When public schools first became popular, the Protestants generally were deceived by the specious promises of the public school people. They thought that if they maintained Christian colleges, the primary schools could be entrusted to the state. But not all the Protestants were deceived by these false promises not to attack Christianity. The Lutheran Church and the Christian Reformed people early established primary schools for their children. They believed that the influence of the Christian home and the preaching of the Christian church should be strengthened by a Christian school system. But both the Lutherans and the Christian Reformed, with their European background, have remained somewhat closed societies as it were; and unfortunately they have exercised little influence, in this respect at least, on the rest of American Protestantism. There was one man, however, among the English-speaking American churches who saw the implication of the public school system; he warned of what was to follow, but his warning went unheeded. It is interesting, sadly interesting, to read his warning today, now that ninety years have proved him to be right. For it was in lectures given prior to 1890 that A. A. Hodge made the predictions now to be quoted.

In his Popular Lectures on Theological Themes, page 283, he wrote:

A comprehensive and centralized system of national education, separated from religion, as is now commonly proposed, will prove the most appalling enginery for the propagation of anti-Christian and atheistic unbelief, and of anti-social nihilistic ethics, individual, social, and political, which this sin-rent world has ever seen.

Two pages before, he had written:

It is capable of exact demonstration that if every party in the State has the right of excluding from the public schools whatever he does not believe to be true, then he that believes most must give way to him that believes least, and then he that believes least must give way to him that believes absolutely nothing, no matter in how small a minority the atheists or agnostics may be. It is self-evident that on this scheme, if it is consistently and persistently carried out in all parts of the country, the United States system of national popular education will be the most efficient and wide instrument for the propagation of Atheism which the world has ever seen.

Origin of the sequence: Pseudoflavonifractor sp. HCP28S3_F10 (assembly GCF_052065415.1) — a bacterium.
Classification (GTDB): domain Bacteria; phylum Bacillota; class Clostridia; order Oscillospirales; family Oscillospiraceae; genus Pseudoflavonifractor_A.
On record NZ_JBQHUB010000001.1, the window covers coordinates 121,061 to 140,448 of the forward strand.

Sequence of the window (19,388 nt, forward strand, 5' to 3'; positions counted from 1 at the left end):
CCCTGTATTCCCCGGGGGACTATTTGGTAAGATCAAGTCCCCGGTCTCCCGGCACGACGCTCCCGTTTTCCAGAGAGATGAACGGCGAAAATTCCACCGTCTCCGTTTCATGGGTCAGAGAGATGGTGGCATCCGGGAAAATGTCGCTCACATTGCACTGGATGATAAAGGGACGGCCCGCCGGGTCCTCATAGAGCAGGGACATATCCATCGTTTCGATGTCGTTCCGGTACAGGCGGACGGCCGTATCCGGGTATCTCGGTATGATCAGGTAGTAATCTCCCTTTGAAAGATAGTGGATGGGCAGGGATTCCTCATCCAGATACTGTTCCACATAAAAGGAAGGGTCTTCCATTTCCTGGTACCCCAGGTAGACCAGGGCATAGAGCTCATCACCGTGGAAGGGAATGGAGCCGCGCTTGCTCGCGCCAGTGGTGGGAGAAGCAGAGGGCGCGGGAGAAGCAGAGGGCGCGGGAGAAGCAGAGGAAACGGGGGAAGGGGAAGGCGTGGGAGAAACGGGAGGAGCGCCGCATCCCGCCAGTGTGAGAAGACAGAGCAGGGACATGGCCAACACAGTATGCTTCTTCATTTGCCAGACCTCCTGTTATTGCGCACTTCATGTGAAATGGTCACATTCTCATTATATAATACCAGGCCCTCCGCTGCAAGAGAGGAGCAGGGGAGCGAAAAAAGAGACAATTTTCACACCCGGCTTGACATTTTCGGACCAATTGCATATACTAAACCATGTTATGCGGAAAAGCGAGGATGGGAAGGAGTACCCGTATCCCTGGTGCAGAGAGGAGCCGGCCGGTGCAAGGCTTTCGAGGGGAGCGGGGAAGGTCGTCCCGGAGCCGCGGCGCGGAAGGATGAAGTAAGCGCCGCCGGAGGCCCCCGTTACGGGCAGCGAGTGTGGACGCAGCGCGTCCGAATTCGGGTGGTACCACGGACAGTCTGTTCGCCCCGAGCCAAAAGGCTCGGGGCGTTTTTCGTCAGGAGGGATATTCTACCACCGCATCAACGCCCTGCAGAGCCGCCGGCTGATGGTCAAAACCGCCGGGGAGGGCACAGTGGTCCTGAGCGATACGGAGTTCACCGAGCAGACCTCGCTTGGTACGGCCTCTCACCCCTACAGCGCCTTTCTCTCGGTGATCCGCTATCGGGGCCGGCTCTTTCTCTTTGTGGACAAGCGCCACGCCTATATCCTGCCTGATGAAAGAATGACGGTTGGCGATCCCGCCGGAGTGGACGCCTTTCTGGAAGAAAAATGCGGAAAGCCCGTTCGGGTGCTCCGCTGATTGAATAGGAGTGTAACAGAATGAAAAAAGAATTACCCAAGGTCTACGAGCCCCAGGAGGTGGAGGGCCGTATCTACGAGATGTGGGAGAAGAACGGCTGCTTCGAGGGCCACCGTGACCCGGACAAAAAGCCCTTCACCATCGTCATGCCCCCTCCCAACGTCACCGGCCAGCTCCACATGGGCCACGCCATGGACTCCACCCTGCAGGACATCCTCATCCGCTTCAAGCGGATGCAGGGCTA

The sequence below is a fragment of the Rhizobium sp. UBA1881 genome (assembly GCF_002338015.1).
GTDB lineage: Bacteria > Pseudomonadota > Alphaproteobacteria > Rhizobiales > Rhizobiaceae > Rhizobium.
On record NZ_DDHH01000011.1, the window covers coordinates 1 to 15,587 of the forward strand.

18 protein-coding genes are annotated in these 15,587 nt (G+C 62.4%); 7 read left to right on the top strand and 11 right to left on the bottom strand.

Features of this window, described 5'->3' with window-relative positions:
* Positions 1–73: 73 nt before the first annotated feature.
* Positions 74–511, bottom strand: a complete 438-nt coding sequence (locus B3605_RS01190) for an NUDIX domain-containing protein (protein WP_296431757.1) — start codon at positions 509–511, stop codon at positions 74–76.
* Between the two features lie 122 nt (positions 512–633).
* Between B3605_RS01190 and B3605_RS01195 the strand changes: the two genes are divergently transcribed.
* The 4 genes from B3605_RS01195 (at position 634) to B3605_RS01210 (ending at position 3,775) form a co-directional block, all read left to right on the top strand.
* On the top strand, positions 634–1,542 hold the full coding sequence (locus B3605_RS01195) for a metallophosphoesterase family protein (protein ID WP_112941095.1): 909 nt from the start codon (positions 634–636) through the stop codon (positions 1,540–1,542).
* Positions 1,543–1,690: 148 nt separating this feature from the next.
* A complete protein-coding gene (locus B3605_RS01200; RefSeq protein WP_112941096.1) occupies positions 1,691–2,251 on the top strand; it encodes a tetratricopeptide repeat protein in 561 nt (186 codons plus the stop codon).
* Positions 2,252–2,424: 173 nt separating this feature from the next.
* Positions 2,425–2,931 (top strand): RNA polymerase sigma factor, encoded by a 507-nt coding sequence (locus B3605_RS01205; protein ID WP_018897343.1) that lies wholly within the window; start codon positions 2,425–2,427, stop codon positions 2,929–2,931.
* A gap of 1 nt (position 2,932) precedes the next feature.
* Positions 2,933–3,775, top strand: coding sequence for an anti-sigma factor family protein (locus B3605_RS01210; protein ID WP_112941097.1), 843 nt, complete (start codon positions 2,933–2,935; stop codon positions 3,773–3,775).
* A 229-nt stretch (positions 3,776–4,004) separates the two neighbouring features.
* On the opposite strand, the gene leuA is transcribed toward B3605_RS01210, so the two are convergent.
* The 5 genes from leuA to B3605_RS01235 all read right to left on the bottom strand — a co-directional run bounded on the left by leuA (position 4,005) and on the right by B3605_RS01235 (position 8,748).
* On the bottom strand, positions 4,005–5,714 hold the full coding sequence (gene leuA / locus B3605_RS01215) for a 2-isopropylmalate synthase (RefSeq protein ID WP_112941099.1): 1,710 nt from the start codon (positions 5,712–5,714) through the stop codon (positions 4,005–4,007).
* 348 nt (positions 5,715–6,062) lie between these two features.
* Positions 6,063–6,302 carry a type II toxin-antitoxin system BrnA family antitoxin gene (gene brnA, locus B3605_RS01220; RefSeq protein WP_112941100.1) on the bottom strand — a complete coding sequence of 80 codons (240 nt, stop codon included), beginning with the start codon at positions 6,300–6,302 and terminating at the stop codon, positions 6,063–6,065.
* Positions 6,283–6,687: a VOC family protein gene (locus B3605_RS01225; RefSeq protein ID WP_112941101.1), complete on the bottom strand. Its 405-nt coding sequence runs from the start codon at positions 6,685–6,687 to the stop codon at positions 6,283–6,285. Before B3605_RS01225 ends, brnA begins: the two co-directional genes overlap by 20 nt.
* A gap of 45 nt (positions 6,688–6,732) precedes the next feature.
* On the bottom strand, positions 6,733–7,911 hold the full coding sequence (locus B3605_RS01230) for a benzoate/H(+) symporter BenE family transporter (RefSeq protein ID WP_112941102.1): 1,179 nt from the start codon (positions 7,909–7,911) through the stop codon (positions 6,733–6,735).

What A. A. Hodge did not see, at least what he did not explicitly say, is that although the irreligious have seized the right to exclude Christianity, the Christians are denied the right to exclude attacks on Christianity. There is no neutrality.

Obviously the schools are not Christian. Just as obviously they are not neutral. The Scriptures say that the fear of the Lord is the chief part of knowledge; but the schools, by omitting all reference to God, give the pupils the notion that knowledge can be had apart from God. They teach in effect that God has no control of history, that there is no plan of events that God is working out, that God does not foreordain whatsoever comes to pass. Aside from definite anti-Christian instruction to be discussed later, the public schools are not, never were, can never be, neutral. Neutrality is impossible. Let one ask what neutrality can possibly mean when God is involved. How does God judge the school system, which says to him, "O God, we neither deny nor assert thy existence; and O God, we neither obey nor disobey thy commandments; we are strictly neutral." Let no one fail to see the point: The school system that ignores God teaches its pupils to ignore God; and this is not neutrality. It is the worst form of antagonism, for it judges God to be unimportant and irrelevant in human affairs. This is atheism.

This article is excerpted from an essay which originally appeared in the May/June 1988 issue of The Trinity Review. It is reprinted with permission of The Trinity Foundation, P. O. Box 68, Unicoi, TN 37692. Available online under "Review Archives" at


  Gordon H. Clark (1902-1985) was one of the twentieth century’s leading Christian philosophers and theologians. During his life he was the author of more than forty books and the Chairman of the Department of Philosophy at Butler University.

A special thanks goes out to The TRINITY FOUNDATION for permission to reprint this article on our site.